Summertime in the vineyard means working to bring the vines into “balance” – the right balance of nutrients, water and leaf area.  One of our generations’ great names in viticulture, Dr. Richard Smart, in his famous text, Sunlight Into Wine taught us the importance of light on the grapes to achieve those flavor compounds that result in the wines we all love.  Too much shade from the green canopy of vines will result in veggy flavors in the grapes (think bell pepper) and ultimately in the wine.  Too much sun, the grapes will be sun burned.  Find just the right balance and the flavors and deep purple colors will evolve to the wines we all cherish.

The Shadow Run wines are characteristically inky purple black in color.  Anthocyanin, the same compound that puts the purple into your iris, blueberries and eggplant, also brings color to the grape.  And this prized compound is best developed by bright, intense light.  Again, the “right” amount of light is a balancing act.  Too much sun on Pinot Noir or Grenache grapes (both thin skinned grapes) can ultimately lighten the color of the wine.   Many of our tasks in early summer are geared toward making sure that the growing grapes have just the right amount of sunlight.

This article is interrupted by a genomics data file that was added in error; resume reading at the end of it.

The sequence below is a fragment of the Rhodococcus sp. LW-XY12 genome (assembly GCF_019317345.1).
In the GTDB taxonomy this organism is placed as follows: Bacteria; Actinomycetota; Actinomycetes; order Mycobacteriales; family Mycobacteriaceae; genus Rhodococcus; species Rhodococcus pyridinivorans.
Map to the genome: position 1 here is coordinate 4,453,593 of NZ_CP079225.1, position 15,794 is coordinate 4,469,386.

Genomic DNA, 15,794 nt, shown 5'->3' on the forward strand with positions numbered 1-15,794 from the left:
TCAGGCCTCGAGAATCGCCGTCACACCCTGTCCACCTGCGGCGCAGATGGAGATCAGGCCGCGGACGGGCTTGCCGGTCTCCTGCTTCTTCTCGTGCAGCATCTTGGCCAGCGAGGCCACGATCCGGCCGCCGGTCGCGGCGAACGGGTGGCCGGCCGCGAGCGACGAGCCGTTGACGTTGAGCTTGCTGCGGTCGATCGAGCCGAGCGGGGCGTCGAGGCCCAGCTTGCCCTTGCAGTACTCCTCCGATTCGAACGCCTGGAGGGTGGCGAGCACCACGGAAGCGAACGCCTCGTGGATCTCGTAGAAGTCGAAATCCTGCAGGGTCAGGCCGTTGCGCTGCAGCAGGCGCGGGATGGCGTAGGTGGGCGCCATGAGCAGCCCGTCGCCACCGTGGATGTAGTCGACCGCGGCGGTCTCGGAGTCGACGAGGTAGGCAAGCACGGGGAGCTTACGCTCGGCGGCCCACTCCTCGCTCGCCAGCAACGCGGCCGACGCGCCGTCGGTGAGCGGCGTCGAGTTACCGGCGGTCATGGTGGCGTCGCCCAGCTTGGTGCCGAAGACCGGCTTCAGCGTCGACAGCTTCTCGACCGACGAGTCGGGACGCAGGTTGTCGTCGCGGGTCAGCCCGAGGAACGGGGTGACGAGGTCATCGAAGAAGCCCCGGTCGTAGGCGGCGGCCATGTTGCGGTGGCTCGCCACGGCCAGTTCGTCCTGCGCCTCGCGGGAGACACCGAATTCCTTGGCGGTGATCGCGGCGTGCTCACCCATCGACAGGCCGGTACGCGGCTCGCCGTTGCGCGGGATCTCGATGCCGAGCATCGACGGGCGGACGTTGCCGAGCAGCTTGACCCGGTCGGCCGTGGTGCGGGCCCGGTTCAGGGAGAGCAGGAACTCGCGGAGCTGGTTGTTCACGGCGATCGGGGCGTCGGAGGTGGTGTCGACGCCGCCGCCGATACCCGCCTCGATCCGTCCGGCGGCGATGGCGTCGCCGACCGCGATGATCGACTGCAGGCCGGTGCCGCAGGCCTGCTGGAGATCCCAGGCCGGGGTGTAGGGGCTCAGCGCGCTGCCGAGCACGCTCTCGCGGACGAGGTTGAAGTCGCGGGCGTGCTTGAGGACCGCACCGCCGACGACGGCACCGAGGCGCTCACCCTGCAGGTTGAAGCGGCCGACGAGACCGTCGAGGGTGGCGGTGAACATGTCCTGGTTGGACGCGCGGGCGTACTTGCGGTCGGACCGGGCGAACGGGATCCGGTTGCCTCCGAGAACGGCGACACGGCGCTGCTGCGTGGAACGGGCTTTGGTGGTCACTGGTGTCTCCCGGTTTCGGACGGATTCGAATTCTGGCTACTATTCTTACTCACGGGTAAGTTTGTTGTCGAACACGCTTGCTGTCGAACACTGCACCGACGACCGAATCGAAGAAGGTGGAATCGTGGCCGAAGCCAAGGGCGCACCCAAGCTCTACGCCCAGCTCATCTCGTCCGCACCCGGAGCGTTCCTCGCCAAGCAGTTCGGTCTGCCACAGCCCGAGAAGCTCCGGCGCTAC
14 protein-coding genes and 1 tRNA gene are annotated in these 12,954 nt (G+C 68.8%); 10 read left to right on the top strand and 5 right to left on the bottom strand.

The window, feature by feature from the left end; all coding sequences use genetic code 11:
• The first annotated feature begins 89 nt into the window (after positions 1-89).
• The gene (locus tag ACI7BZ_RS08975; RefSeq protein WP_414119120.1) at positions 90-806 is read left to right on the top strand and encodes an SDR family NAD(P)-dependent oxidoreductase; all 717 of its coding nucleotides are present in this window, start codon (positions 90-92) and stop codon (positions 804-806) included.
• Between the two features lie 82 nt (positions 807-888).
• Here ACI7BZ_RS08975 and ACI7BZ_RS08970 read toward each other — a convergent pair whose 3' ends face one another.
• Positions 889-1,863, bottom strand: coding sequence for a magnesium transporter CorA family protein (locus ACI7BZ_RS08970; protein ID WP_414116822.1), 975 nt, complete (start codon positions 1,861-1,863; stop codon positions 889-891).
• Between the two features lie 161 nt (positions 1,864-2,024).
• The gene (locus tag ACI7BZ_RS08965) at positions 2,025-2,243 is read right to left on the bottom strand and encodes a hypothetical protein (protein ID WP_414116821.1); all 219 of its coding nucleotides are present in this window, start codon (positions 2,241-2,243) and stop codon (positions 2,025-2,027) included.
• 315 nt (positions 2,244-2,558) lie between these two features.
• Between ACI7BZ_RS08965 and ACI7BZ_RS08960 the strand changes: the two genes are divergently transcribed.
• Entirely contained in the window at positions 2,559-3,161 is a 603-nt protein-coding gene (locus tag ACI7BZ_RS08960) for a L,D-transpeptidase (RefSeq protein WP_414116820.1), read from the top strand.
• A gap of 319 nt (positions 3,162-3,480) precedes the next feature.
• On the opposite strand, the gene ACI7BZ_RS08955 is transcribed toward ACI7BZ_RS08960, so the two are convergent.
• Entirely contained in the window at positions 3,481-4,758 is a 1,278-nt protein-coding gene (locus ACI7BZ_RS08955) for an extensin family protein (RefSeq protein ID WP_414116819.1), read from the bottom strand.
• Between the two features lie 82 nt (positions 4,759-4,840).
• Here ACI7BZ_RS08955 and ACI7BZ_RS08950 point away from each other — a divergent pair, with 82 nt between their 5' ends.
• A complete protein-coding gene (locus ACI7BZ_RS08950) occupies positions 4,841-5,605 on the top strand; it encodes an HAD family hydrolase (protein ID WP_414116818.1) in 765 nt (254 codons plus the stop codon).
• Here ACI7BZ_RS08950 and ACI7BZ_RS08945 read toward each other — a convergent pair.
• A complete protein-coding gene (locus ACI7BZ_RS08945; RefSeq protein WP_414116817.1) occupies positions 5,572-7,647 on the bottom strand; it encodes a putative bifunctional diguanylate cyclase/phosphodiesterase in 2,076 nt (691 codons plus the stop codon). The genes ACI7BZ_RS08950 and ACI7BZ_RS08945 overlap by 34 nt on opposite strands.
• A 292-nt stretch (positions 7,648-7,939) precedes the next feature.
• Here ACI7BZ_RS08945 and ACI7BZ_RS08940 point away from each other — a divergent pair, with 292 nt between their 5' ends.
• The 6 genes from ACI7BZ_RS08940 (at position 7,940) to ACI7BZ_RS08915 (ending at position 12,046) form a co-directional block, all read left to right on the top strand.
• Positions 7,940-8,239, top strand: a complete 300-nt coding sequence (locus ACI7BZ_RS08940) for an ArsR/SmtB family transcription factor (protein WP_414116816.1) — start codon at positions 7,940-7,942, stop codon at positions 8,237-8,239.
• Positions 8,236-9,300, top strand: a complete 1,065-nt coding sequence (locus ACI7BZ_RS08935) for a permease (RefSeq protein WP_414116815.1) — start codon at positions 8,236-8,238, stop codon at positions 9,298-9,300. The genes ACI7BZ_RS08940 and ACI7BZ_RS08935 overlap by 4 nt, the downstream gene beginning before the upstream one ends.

The trellis system that we use at Shadow Run is a perfect design for insuring proper amounts of light on the grape clusters.  Wires hold the growing green shoots upright, allowing light to hit the grape clusters.  The vine rows run north to south, so as soon as the morning sun appears in the east, the light begins to saturate the grapes.  Air also moves more freely through the vines, reducing exposure to powdery mildew and other diseases.  The wires can also be used to allow the shoots to droop over on the western side of the vine row when the temperatures are soaring.   A brilliant system indeed!

In this video, Aaron walks us through the vineyard, and starts his summer work to make sunlight into wine.